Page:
It’s 3pm in the afternoon. Along with thousands of other Singaporeans, we at DollarsAndSense head out to the nearest Starbucks outlet to enjoy the one-for-one special. As we are prone to do, we started to ponder the best way to split the savings among ourselves.
Scenario A: Buying 1 Drink, Getting 1 Drink Free
Dinesh wants a $10 drink.
Timothy wants a $5 drink.
$10 is paid (for Dinesh’s drink)
$5 is saved (cost of Timothy’s drink)
So, what should the fair way to distribute the savings be? Since they are good friends, they agree that both of them should get to enjoy the benefit equally. In other words, split the $5 discount equally among themselves.
Dinesh pays $7.50 for his $10 drink, enjoying a savings of $2.50
Timothy pays $2.50 for his $5 drink, also enjoying $2.50 in savings.
Scenario B: Buying 2 Drinks, Getting 2 Drinks Free
Four other interns behind Timothy and Dinesh are next to order their get coffee.
Alan, Brenda, Charlie want a $2 drink (okay, we know Starbucks don’t offer $2 drink. But let’s pretend they do for illustration sake)
Denise wants a $10 drink
$12 is paid (for Denise’s drink and one other $2 drink)
$4 is saved (cost of two $2 drinks)
Learning from Timothy and Dinesh, they too decide it would be most fair to distribute the savings equally among themselves. Thus,
Alan, Brenda, Charlie all pay $1 for their $2 drink
Denise pays $9 for her $10 drink
This appears somewhat logical. Everyone is still happy.
Scenario C: Buying 2 Drinks, Getting 2 Drinks Free
The logic of spreading the benefit equally among friends almost seem to hold up. Until, that is, they decide to change their mind:
Alan, Brenda, Charlie decide they now want a $10 drink
Denise wants a $2 drink
$20 is paid (cost of two $20 drinks)
$12 is saved (cost of one $10 drink and a $2 drink)
Total savings: $12.
Going by the principle of equal distribution, how would the benefits work out in this case?
Since total savings is $12, each person should be enjoying $3 in benefits:
Alan, Brenda, Charlie would all pay $7 for their $10 drink. They are now not happy about this because they would have paid only $5 (instead of $7) had Denise selected a more expensive $10 drink instead.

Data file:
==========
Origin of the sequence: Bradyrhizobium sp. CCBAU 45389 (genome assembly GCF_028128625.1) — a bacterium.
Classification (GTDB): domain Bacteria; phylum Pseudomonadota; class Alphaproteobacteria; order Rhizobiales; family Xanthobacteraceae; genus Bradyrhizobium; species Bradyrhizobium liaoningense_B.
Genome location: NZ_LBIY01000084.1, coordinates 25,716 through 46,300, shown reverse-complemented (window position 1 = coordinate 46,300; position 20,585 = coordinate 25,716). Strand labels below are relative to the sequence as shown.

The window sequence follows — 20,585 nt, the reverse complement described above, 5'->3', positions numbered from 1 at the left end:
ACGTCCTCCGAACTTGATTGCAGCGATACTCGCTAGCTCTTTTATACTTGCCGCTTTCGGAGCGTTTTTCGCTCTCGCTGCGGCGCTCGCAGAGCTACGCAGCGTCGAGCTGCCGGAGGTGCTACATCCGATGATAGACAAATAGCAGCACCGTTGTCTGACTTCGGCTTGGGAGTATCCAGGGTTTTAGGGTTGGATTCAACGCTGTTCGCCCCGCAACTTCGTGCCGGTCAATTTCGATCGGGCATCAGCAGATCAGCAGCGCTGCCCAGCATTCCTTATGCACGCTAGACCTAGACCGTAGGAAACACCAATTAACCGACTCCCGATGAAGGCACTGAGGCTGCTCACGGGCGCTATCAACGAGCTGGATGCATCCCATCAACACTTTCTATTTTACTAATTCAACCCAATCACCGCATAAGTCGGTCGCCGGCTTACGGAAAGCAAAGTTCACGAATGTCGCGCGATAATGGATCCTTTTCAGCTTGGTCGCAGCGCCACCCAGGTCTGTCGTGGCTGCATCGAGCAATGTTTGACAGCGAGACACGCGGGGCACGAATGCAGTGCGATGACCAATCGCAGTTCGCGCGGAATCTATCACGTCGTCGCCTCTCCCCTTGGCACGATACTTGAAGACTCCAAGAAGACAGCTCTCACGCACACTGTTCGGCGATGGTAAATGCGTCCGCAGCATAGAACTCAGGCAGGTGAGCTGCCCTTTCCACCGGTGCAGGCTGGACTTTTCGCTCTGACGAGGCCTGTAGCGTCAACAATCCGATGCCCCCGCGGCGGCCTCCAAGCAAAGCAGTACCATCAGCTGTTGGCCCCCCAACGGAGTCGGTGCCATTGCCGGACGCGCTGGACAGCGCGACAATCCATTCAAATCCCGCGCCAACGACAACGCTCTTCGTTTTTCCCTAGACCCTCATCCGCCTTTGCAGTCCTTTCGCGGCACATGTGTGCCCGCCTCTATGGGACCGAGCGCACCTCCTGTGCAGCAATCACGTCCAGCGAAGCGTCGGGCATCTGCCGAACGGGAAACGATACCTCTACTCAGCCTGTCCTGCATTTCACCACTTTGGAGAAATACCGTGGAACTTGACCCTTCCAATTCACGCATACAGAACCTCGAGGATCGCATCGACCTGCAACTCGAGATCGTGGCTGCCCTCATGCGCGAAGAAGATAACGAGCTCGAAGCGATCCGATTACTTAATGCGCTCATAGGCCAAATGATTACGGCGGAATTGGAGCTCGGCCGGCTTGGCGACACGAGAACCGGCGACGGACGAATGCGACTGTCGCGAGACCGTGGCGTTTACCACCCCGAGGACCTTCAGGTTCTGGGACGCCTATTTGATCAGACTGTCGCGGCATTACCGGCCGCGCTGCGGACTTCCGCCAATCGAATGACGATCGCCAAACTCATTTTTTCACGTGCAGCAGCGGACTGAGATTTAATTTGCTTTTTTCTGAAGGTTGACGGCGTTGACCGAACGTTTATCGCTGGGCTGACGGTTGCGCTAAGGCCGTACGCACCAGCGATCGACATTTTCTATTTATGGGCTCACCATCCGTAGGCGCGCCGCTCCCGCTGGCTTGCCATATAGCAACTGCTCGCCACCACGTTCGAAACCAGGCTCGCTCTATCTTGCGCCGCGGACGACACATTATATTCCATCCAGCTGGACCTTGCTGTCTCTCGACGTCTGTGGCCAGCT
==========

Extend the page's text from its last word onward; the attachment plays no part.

Under the current arrangment (which as we remind you, worked perfectly well in the first two scenarios), Denise would get her $2 drink for free and get to pocket $1! ($2 – $3 = – $1).
That is ironic and doesn’t make a lot of sense, does it? Thus, the principle of equal distribution is shown to be flawed.
But are you guilty of doing it?
The “Correct” Solution In Scenario C
In the scenario above, what the four friends should have done to avoid Denise receiving $1 for buying a $2 Starbucks drink (in addition to making the rest pay more), would be for the friends to split the savings based on the same proportion of which they contributed to the overall bill before discount.
Cost Of DrinkOverall Bill ContributionDiscount They Should ReceiveAlan$1031.25%$3.75Brenda$1031.25%$3.75Charlie$1031.25%$3.75Denise$26.25%$0.75Total$32100%$12
Alan, Brenda and Charlie should pay $6.25 for their drinks (instead of $7) while Denise should pay $1.25 for her drink (instead of receiving $1).
The “correct” solution isn’t what most people who order 1-for-1 Starbuck deals actually go for (including ourselves). This is somewhat ironic if you think about it, since you would expect most people who buy Starbucks drink during 1-for-1 promotions to be customers who want to maximise their savings.
That’s something to think about as you sip on your next Starbucks drink!
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